Students See Possibilities in Shakespeare
In Professor Patty Hatcher’s humanities unit this fall, students explored Shakespeare’s The Merchant of Venice over six class sessions. They analyzed the written play, watched a film version of it, and saw it performed by The Actors from the London Stage on the UT campus. They also got up on their feet to experience the scenes themselves in a performance workshop led by Clayton Stromberger, director of outreach for Shakespeare at Winedale.
Clayton admitted to students that Shakespeare wasn’t always his thing. He had read the Bard as required in high school, but it wasn’t until he had the opportunity to perform it that he really came to appreciate it. “When you make the words your own,” he explained, “you help create the meaning of the play.”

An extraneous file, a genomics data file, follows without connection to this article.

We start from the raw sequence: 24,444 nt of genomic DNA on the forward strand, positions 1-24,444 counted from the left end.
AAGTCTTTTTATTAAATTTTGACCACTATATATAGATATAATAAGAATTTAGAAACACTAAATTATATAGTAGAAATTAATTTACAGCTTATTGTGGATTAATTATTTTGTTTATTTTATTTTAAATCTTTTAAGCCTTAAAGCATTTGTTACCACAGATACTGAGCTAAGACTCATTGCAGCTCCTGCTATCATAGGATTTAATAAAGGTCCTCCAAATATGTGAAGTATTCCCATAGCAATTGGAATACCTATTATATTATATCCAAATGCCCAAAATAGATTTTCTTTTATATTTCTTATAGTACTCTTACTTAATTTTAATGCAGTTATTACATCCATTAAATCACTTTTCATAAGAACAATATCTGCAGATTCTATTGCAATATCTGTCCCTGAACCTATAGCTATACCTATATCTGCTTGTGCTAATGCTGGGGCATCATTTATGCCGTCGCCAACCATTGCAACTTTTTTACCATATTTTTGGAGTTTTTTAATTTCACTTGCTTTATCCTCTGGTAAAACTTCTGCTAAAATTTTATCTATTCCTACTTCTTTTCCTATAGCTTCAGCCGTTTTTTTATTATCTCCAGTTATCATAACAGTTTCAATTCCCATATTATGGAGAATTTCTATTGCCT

Students made the words their own, and the M Station classroom became a stage. “Let the forfeit be nominated for… an equal pound of your fair flesh,” mused student Candy Gallegos, performing the role of Shylock. Together with Clayton, Candy experimented with different line deliveries while the class sat in rapt attention. How do shifts in tone or body posture change the meaning of the words? Is Shylock making light of his proposed bargain or applying utmost pressure in this scene?
Through their immersion in Shakespeare, students came to understand the numerous possibilities of the text. As student Makayla Machado aptly put it, the experience “opened everyone up to the different ways in which Shakespeare’s work can be perceived.”